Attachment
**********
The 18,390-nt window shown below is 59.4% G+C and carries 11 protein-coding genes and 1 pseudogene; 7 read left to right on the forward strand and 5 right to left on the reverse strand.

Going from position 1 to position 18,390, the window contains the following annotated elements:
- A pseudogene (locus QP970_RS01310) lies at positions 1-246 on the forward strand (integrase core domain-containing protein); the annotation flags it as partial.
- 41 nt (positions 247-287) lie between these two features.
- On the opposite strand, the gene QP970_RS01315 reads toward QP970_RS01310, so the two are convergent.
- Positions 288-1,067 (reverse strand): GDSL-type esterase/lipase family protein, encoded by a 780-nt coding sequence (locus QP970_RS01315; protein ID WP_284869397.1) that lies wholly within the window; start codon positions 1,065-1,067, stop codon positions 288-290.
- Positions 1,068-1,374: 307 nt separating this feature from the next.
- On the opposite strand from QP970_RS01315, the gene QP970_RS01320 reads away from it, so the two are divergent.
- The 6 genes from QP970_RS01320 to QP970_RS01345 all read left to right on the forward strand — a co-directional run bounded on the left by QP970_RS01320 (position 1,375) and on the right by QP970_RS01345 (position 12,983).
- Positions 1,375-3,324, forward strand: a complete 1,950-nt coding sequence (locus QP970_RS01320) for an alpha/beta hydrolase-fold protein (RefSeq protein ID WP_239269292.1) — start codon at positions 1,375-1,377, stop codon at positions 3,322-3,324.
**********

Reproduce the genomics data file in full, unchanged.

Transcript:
The 18,390-nt window shown below is 59.4% G+C and carries 11 protein-coding genes and 1 pseudogene; 7 read left to right on the forward strand and 5 right to left on the reverse strand.

Going from position 1 to position 18,390, the window contains the following annotated elements:
- A pseudogene (locus QP970_RS01310) lies at positions 1-246 on the forward strand (integrase core domain-containing protein); the annotation flags it as partial.
- 41 nt (positions 247-287) lie between these two features.
- On the opposite strand, the gene QP970_RS01315 reads toward QP970_RS01310, so the two are convergent.
- Positions 288-1,067 (reverse strand): GDSL-type esterase/lipase family protein, encoded by a 780-nt coding sequence (locus QP970_RS01315; protein ID WP_284869397.1) that lies wholly within the window; start codon positions 1,065-1,067, stop codon positions 288-290.
- Positions 1,068-1,374: 307 nt separating this feature from the next.
- On the opposite strand from QP970_RS01315, the gene QP970_RS01320 reads away from it, so the two are divergent.
- The 6 genes from QP970_RS01320 to QP970_RS01345 all read left to right on the forward strand — a co-directional run bounded on the left by QP970_RS01320 (position 1,375) and on the right by QP970_RS01345 (position 12,983).
- Positions 1,375-3,324, forward strand: a complete 1,950-nt coding sequence (locus QP970_RS01320) for an alpha/beta hydrolase-fold protein (RefSeq protein ID WP_239269292.1) — start codon at positions 1,375-1,377, stop codon at positions 3,322-3,324.